But even though I was able to send frames and receive them with my SDR setup. I wasn’t able to control the Wattcher display. This was caused by the nRF905 module being tuned at a offset of about 100 kHz of the requested frequency. When I started looking into replacing the crystal for a better one, I found that the Cl value of 12 pF specified in the reference design was actually very hard to get. I assumed that the makers of this cheap module would also have run into this problem and just used some common crystal. While using a crystal with another Cl, they apparently didn’t update the values of the C1 and C2 capacitors. This would explain the fixed tuning offset.

Guessing the Cl was actually the much more common value of 16 pF. I calculated, using the formula in the datasheet, that the capacitors should be 33 pF. And so I finally took over:

Leet Wattcher

Doing Something Useful

Ok, now I can display a number… but what shall I do with this tremendous power. As it happens I was already playing around with a DHT22 Temperature/Humidity sensor. So I wrote some code to combine all of this on a Raspberry Pi. And now I have an exclusive, designer, temperature display!

Raspberry Pi + nRF905

The picture above shows my setup. Note the crappy soldered SMD components between the antenna and the nRF905, which is the replaced matching network

The source code of all tools I used is available on github: nrf905_stuff and generic radio stuff


Reversing Somfy RTS

somfy smoove origin RTS

Some time ago we got new motorized blinds at my office which are controlled by a small wireless remote control. This made me curious how these remotes actually work, and if I would be able to control the blinds from a PC.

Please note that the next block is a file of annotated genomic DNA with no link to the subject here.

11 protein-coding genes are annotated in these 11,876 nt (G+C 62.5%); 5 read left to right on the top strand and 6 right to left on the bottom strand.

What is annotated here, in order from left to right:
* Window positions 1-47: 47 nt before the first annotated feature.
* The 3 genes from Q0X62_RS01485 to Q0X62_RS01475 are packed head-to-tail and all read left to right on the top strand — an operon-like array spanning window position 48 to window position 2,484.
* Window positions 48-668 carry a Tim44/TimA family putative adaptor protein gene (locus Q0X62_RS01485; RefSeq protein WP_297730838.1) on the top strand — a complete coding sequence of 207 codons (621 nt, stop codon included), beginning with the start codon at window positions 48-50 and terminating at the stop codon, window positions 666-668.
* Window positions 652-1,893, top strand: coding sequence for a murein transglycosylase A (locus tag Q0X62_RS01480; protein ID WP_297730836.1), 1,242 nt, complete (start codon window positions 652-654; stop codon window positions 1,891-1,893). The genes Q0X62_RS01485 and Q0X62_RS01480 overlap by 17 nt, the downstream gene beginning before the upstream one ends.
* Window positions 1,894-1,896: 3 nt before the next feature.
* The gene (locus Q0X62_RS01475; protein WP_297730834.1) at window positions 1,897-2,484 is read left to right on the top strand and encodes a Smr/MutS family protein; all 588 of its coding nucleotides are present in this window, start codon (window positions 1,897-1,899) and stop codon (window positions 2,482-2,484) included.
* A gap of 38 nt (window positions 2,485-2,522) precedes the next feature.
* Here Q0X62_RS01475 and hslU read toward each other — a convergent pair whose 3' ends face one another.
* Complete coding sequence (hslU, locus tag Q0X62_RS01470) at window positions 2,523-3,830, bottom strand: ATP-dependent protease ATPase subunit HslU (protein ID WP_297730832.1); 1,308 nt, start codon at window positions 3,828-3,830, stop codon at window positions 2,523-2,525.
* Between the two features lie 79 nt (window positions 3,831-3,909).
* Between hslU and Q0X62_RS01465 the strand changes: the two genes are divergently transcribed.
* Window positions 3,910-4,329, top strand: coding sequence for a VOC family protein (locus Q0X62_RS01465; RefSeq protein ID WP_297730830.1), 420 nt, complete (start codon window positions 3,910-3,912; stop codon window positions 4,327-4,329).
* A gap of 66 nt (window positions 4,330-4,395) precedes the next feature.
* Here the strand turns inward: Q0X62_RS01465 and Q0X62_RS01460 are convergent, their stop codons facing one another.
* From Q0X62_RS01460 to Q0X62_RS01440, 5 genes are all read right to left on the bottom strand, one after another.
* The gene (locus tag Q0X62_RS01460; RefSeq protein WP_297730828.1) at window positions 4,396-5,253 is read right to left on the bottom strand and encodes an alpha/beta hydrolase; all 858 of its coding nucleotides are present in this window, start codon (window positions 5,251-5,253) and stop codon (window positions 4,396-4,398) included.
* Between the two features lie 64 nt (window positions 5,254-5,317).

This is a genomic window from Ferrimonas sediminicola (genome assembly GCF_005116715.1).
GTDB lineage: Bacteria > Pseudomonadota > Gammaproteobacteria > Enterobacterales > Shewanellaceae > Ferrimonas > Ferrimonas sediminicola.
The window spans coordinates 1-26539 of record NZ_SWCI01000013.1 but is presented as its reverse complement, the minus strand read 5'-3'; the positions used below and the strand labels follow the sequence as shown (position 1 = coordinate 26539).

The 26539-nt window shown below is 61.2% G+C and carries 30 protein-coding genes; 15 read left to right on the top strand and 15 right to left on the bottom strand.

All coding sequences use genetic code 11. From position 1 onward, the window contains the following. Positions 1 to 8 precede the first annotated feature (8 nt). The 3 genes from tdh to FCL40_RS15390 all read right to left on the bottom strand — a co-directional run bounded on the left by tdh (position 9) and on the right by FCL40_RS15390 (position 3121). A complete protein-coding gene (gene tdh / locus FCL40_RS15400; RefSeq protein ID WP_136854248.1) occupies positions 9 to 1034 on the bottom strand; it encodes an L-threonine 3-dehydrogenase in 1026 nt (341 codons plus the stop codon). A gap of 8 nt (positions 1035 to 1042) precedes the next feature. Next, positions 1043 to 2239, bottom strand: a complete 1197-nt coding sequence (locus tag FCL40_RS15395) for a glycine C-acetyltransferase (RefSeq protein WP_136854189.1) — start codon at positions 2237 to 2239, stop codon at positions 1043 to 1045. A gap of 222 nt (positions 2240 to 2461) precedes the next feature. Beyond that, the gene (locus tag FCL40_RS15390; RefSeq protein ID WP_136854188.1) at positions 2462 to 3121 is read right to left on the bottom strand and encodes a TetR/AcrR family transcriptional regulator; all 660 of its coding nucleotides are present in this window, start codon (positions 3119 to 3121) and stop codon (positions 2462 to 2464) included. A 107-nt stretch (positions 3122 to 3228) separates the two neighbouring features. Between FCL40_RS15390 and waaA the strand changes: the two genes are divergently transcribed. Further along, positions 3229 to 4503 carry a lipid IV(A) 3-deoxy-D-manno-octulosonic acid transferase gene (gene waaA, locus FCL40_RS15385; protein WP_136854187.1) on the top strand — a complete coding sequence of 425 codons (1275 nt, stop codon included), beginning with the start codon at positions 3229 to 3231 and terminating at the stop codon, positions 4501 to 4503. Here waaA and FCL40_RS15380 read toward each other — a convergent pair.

In this post I’ll explain the process of reverse engineering the protocol. For a detailed explanation of the protocol it self see here.

Capturing the communication

The remotes are of the type Somfy Smoove Origin RTS. Some searching revealed that RTS stands for “Radio Technology Somfy” and is a proprietary system. It uses an OOK(/ASK) modulated signal on 433.42 Mhz.

This was very convenient since I already had a microcontroller with an Aurel RX-4M50RR30SF 433.92 Mhz OOK receiver attached laying around from an other project. Although the frequency’s don’t exactly match, the receiver is able to pick up the signal if the remote is within ~10 meters. The microcontroller, a Cypress EZ-USB FX2, was running a very simple program that samples the data output from the RF receiver every 35 us and forward it to my PC through USB.

With this setup I created traces of different button presses; 4 times ‘up’, 4 times ‘down’ and so on.

Analysing traces

The trace files are just a big bunch of 1’s and 0’s, not very readable. So I searched for a way to plot the traces.

I started of using GnuPlot. Although very cumbersome and time consuming, I was able to get some useful images out of it. Later I converted my trace files to VCD files and used GTKWave. GTKWave isn’t very user friendly either, but it works a lot better then GnuPlot, especially with longer traces.

The image below shows 4 traces of pressing the same button. The frames are clearly visible and it is pretty obvious that there is a preamble at the start of the frame.

GTKWave showing 4 traces of Somfy RTS frames

GTKWave showing 4 traces of Somfy RTS frames

The next image is a close up of the data. One thing I noticed when looking at the differences between traces is that there is always one point where all traces change state, followed by a point where only some or none of the traces changes state. I highlighted this in the image below, red always changes, blue sometimes. This suggests that the actual data bits are encoded in the edge at the point where the signal always changes state. One obvious encoding that springs to mind when seeing this is Manchester encoding.

Somfy RTS traces close up - annotated

Close up of Somfy RTS data. On the red markers the signal level always changes, on the blue only sometimes

Payload Data

Now I knew how the data was modulated, framed and encoded I could actually analyse the frame payload data. As always when reverse engineering I started by making a list of data fields I would expect to be in the protocol and then started comparing the frames from the different traces.